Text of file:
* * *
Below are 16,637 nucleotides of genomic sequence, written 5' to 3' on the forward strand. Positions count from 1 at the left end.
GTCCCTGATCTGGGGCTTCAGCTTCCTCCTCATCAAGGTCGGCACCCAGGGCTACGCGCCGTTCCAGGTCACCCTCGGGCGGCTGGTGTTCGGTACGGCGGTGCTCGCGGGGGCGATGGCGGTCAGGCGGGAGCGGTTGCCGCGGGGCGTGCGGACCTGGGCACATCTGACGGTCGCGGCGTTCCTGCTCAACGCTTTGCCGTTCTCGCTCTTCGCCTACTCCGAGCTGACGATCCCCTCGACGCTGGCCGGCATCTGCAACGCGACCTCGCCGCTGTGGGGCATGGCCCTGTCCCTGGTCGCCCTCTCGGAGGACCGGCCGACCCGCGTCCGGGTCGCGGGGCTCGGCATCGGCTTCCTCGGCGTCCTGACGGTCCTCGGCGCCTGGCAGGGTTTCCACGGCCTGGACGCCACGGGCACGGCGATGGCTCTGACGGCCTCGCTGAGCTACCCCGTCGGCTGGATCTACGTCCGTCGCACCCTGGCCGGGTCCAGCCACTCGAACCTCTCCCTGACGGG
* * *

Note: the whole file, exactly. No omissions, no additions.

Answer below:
Below are 16,637 nucleotides of genomic sequence, written 5' to 3' on the forward strand. Positions count from 1 at the left end.
GTCCCTGATCTGGGGCTTCAGCTTCCTCCTCATCAAGGTCGGCACCCAGGGCTACGCGCCGTTCCAGGTCACCCTCGGGCGGCTGGTGTTCGGTACGGCGGTGCTCGCGGGGGCGATGGCGGTCAGGCGGGAGCGGTTGCCGCGGGGCGTGCGGACCTGGGCACATCTGACGGTCGCGGCGTTCCTGCTCAACGCTTTGCCGTTCTCGCTCTTCGCCTACTCCGAGCTGACGATCCCCTCGACGCTGGCCGGCATCTGCAACGCGACCTCGCCGCTGTGGGGCATGGCCCTGTCCCTGGTCGCCCTCTCGGAGGACCGGCCGACCCGCGTCCGGGTCGCGGGGCTCGGCATCGGCTTCCTCGGCGTCCTGACGGTCCTCGGCGCCTGGCAGGGTTTCCACGGCCTGGACGCCACGGGCACGGCGATGGCTCTGACGGCCTCGCTGAGCTACCCCGTCGGCTGGATCTACGTCCGTCGCACCCTGGCCGGGTCCAGCCACTCGAACCTCTCCCTGACGGG